Veraview Blog

When collaboration becomes mission critical by Andrew Pronobis

When does your collaboration solution become mission critical?

The quick answer is at the point where if you lost access to its resources business would suffer. This can happen to any sized business with any level of complexity, from a small five person company using a cloud based Microsoft Lync solution all the way up to a large enterprise with over a hundred video conferencing rooms blanketing the globe. If collaboration solutions are used every day, they are mission critical.

When do you know it has become mission critical?

If you’re on your own, I most often see this decided the first time something doesn’t work. There are companies that have the forethought to see their solution as becoming mission critical and addressing it before the inevitable scramble to fix it is required, but this is generally the exception, not the rule.

All it takes is for someone to ask the question: “What if this didn’t work?”. Step back and assess the fallout prior to it becoming a problem and you’re already ahead of the game.

What is the solution?

The first, and probably most important, step is to engage a credible, reliable, and proficient vendor. A recent blog called, “Before Your Company Purchases Technology, Make Sure You Are Working with a Trusted Advisor, not a Salesman.” by Veraview sales manager Joe Miller, addresses the need for a trusted adviser. This is extremely important as they will be your gateway to not only the sales aspect, but the technical resources you will need. This should be ‘in house’ for the vendor; they should not have to play the role of liaison with manufacturer tech support for anything but the most difficult of problems. If you have an existing system, ask the systems manufacturer for a vendor that they prefer. If the all-important relationship between the vendor and the manufacturer exists, this should be easy information to obtain. If you are looking to deploy or expand a system, be sure that you find a vendor that has the technical and solution experience to provide you the best fit systems.

The next step should be to have a person or team within the company that has a basic understanding of the systems functions. It’s much faster (and cheaper!) to have an in house resource that is capable of operating the systems, doing basic trouble shooting, and contacting your vendor if the problem is beyond their means. The vendor should be able to have given this person or team basic training to cover what they would need to address should a simple problem arise. This could mean the difference between a few minutes of down time and hours or days waiting for a vendor or manufacturer to be available to help. This person (or a designate if it’s a team) should also be the single point of contact with your trusted vendor if possible. It is much easier to have one person that we can interact with on a common and consistent basis and this can greatly speed up and simplify response and resolution times. Time is money, and downtime is expensive…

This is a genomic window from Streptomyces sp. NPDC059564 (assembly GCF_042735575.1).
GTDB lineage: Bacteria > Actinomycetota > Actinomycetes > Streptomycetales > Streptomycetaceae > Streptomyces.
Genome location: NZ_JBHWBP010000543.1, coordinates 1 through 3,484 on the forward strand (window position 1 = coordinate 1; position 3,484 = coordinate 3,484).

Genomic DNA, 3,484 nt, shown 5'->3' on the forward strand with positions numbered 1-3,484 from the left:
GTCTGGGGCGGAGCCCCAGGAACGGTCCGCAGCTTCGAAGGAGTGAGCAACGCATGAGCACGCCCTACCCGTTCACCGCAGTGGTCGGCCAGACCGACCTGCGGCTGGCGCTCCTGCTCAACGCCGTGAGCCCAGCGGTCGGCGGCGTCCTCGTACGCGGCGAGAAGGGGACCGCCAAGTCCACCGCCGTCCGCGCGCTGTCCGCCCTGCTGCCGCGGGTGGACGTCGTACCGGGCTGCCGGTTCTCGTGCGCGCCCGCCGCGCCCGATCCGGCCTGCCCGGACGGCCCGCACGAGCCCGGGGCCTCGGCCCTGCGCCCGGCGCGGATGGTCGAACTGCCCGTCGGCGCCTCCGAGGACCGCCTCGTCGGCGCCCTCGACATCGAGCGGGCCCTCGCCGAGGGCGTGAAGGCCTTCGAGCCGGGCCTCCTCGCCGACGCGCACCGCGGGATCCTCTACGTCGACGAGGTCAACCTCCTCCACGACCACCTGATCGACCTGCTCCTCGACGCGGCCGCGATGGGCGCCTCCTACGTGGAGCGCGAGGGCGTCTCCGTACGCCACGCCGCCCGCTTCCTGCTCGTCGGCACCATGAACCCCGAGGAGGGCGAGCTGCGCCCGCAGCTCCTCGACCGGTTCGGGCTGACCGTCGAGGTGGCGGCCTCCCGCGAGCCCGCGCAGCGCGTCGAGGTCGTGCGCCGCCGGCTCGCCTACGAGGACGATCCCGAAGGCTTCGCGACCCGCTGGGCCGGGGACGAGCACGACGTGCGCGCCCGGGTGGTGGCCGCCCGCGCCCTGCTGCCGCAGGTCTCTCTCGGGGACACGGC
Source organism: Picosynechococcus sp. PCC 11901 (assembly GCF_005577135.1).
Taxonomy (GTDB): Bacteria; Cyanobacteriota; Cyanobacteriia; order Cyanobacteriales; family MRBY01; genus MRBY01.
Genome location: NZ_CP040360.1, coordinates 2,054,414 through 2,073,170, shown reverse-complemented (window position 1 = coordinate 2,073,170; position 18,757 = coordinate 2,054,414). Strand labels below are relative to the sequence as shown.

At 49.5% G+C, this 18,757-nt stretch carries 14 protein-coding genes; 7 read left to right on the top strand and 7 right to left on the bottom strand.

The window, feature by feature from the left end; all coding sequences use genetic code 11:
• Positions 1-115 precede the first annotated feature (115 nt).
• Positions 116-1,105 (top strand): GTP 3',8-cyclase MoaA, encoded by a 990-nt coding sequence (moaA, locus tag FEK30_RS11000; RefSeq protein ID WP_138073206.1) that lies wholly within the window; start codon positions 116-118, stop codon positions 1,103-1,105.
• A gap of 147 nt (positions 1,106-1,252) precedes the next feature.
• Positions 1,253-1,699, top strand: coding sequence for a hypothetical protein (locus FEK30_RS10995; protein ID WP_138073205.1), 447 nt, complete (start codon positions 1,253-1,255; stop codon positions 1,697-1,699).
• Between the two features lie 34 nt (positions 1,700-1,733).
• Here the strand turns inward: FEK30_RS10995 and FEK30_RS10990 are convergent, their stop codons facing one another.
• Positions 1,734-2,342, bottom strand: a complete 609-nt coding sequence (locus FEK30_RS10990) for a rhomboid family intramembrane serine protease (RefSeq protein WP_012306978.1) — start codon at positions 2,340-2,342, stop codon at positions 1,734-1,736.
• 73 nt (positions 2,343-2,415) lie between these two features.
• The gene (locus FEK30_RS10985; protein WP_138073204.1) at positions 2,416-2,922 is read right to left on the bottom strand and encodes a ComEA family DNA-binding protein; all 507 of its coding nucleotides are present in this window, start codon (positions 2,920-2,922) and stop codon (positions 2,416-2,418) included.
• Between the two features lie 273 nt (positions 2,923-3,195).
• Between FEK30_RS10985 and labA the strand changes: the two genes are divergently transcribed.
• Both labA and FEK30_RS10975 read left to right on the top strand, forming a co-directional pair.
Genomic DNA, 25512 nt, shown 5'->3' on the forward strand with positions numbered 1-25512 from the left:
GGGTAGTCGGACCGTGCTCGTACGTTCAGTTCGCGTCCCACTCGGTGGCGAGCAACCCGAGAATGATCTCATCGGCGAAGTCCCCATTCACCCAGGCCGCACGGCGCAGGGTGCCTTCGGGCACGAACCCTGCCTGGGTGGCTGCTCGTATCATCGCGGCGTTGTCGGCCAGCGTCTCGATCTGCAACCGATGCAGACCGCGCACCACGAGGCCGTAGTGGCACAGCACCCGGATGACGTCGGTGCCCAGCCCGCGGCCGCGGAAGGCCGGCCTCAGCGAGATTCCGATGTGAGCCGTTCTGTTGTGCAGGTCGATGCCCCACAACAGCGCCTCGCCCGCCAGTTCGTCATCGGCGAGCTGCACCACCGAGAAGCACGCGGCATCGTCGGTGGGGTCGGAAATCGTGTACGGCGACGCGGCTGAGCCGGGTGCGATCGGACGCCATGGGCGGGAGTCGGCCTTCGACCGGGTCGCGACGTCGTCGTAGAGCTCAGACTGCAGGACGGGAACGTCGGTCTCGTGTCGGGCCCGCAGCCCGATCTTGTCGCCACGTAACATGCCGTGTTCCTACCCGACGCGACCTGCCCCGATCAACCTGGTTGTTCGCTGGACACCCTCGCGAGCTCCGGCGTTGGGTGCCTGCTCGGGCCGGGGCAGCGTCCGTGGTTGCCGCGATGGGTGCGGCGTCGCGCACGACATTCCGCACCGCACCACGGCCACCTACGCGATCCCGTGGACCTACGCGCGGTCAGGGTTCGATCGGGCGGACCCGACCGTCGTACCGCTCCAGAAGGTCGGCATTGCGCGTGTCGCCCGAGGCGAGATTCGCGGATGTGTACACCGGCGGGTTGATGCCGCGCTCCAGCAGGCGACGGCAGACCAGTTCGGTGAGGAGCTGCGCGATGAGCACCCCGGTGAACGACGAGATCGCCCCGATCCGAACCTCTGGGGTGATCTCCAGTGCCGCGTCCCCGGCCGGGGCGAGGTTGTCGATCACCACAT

I haven’t mentioned anything about hardware or software until now because the importance of the first two points cannot be understated. It’s the practices that you develop that will lead to smooth flowing mission critical collaboration solutions. However, once you get past a few users, or a few collaboration enabled conference rooms, it becomes important to have a single point to centrally manage them. This could be a web portal like the Office 365 management interface, or an on premise appliance like a Polycom Real Presence Resource Manager. Having your tech team correctly trained in using the management system is also critical. It will speed up response to user requests, indicate problems before they’re reported by an end user, give an “at a glance” summary of the condition of your collaboration network, and provide more command and control over the solution as a whole.

The changeover from “just another business tool” to “mission critical application” can often go un-realized until it’s too late. With an ounce of prevention and well thought out organization, in advance of any problems, your chosen system and your business practices can grow and thrive without interruption.

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